Monday, May 29, 2006

New Minions

It's Monday, so there must be a new Minions cartoon posted over at Minions at Work. Check it out. Tell your friends.

Friday, May 26, 2006

Horrors! Oh, Horrors!

At the risk of starting a flame-war, I simply can't resist responding to this recent comment here:

Found this blog through a conan site (remember the Superman III incident) and after reading a little, I am shocked at how "industrialized" writing has become. I had no idea that there was this group of mercenary writers pumping out cookie cutter stories. Not because that's what they wanted but because it paid the bills.
Are we living in the light beer age of writing? Will technology soon allow a new age of liberated authors to write great books similar to the recent explosion in microbrews?

I never fail to be amazed at the surreal and romantic notions that people have about writers, publishing and "literature" (however you want to define that last term). Publishing is a business, and it's been "industrial" since the invention of movable type and/or the printing press.

I don't really know where the notion came from of the lonely, alcoholic writer starving for their art, chiseling their masterpieces word by painful word, stuffing the pages in a drawer for posterity.

Fact is, its very difficult to find a writer who doesn't at least aspire to "pay the bills" through their works, even if that means publishing in obscure literary magazines to support a academic career, or taking to the lecture circuit to speak to the legions of people who would like to pretend to have read your work.

That doesn't mean I'm saying all writers are in it for the money, including myself. Sure, there are some very, very rich writers (look at J.K. Rowling, for God's sake!), but in general, there are far easier and more certain ways to get rich. Heck, there are far easier and certain ways to become middle-class. If you want money, there are better ways to go about it, and I think every writer knows that.

Most professional writers write because they love to write, because they have to write. It's only logical that these people try turn their inescapable obsession into some kind of paying gig. Otherwise, you have to keep a dreaded "day-job," and it cuts into your writing time.

Sell more, sell better, write more, spend less time flipping burgers. It's a pretty simple formula that's worked for a very long time. If you love to write, you hope to sell.

Of course, though the author of the comment doesn't specifically say so, I suspect they're taking a pot-shot at "tie-in" writers, people who (like me) turn out books based on existing properties and universes, comic books, computer games, TV shows, movies, etc. Ah, well, anybody in this business is used to it. We're used to being dissed, even sometimes by our fellow writers. It was exactly that situation that lead to the recent formation of the International Association of Media Tie-in Writers, an organization created to promote and honor the writers engaged in this challenging and under-appreciated area of publishing.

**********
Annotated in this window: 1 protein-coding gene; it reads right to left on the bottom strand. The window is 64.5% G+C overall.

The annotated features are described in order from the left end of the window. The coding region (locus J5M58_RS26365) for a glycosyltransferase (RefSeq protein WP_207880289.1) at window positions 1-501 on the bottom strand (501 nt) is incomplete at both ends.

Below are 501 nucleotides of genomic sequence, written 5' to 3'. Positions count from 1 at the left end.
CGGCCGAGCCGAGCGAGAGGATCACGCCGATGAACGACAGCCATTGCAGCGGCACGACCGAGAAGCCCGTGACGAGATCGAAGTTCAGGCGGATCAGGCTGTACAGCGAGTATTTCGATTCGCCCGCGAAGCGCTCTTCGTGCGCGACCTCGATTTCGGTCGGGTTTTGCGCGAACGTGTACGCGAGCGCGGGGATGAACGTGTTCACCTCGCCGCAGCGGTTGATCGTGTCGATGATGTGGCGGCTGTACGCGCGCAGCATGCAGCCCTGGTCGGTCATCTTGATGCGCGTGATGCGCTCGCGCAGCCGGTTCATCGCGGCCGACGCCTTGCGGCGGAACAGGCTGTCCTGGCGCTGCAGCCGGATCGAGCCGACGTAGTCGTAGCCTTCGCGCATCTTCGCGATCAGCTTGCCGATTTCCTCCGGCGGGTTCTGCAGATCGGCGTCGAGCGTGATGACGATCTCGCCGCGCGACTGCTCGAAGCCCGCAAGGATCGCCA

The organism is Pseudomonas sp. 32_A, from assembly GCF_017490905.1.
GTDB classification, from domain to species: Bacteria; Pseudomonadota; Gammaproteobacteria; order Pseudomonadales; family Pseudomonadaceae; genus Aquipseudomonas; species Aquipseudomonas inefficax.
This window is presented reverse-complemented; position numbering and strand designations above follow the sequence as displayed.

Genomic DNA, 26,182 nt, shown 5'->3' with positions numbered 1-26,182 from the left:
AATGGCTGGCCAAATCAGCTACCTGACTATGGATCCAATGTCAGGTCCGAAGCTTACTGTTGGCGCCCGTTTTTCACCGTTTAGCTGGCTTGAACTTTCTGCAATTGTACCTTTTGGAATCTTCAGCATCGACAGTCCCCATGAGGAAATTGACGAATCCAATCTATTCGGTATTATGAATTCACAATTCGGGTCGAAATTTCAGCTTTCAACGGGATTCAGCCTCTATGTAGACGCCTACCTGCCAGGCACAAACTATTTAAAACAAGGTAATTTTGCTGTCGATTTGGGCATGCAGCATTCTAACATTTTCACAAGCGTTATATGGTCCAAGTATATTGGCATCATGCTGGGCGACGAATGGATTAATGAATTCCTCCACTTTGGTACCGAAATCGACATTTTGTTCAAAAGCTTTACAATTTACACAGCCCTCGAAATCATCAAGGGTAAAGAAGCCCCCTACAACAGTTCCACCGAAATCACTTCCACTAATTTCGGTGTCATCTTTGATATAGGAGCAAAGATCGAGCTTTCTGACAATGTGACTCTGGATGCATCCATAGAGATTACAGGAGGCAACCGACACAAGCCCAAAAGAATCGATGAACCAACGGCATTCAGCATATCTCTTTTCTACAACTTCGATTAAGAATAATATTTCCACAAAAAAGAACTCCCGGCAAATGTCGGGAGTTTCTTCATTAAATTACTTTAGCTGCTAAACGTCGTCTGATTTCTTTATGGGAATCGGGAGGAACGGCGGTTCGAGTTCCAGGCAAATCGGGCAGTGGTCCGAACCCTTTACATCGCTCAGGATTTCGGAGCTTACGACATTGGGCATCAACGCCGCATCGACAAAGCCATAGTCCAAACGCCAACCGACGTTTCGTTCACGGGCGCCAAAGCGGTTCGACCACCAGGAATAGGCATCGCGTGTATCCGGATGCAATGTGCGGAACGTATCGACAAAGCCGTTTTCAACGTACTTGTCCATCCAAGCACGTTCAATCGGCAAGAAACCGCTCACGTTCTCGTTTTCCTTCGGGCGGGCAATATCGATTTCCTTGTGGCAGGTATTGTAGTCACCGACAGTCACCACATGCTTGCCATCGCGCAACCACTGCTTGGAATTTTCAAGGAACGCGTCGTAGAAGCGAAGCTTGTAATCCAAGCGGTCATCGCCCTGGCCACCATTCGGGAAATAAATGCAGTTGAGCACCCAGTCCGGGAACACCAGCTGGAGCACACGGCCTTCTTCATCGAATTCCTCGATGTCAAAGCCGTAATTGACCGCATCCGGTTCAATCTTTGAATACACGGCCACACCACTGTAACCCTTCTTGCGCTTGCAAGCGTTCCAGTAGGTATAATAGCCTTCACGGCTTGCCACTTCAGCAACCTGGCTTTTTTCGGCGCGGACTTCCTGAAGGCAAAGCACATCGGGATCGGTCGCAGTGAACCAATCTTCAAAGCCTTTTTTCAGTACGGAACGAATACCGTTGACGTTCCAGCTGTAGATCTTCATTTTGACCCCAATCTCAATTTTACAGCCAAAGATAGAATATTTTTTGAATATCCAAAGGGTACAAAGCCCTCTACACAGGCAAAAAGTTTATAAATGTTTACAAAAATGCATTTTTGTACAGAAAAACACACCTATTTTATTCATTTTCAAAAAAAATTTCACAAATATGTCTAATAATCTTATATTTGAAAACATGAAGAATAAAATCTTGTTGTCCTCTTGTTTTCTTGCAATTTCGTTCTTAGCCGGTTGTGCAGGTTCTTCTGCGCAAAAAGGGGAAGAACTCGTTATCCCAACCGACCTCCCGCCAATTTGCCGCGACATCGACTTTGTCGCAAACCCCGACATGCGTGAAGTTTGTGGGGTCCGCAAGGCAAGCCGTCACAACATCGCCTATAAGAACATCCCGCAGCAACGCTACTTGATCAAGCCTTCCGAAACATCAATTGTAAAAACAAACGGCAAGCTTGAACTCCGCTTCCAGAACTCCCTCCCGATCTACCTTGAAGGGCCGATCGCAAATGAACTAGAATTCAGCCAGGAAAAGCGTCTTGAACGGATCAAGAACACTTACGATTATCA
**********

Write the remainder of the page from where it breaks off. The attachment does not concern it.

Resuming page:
Though I'm a member, I'll be honest that I don't know why it's necessary. Those of us in the business know the score, and I really don't care what the world-at-large thinks. My goal is to entertain my readers with the best book I can produce, and enjoy myself in the process. Most days I think I accomplish that. Not always, but most days. I'm content to let history sort our the literature.

Of course the implication of any such criticisms is that any tie-in book is inherently inferior in some way to any original work of literature, which is simply nonsense. Hacks don't last long in this business. And no matter how good you are as a writer, if you don't take your work seriously, if you can't put your best effort into it, then it's time to hang up your hat and call it a day.

Is one likely to find the pinnacle of 21st century literature shelved among the tie-in fiction? I doubt it, though it isn't impossible, and you'll certainly find a good number of fine and serious novels. For certain, you'll find a preponderance of enjoyable and entertaining books, many of which surpass their source material in every way.

Why do people think tie-in fiction is inferior? Well, first of all, there's the matter of its being based on existing material.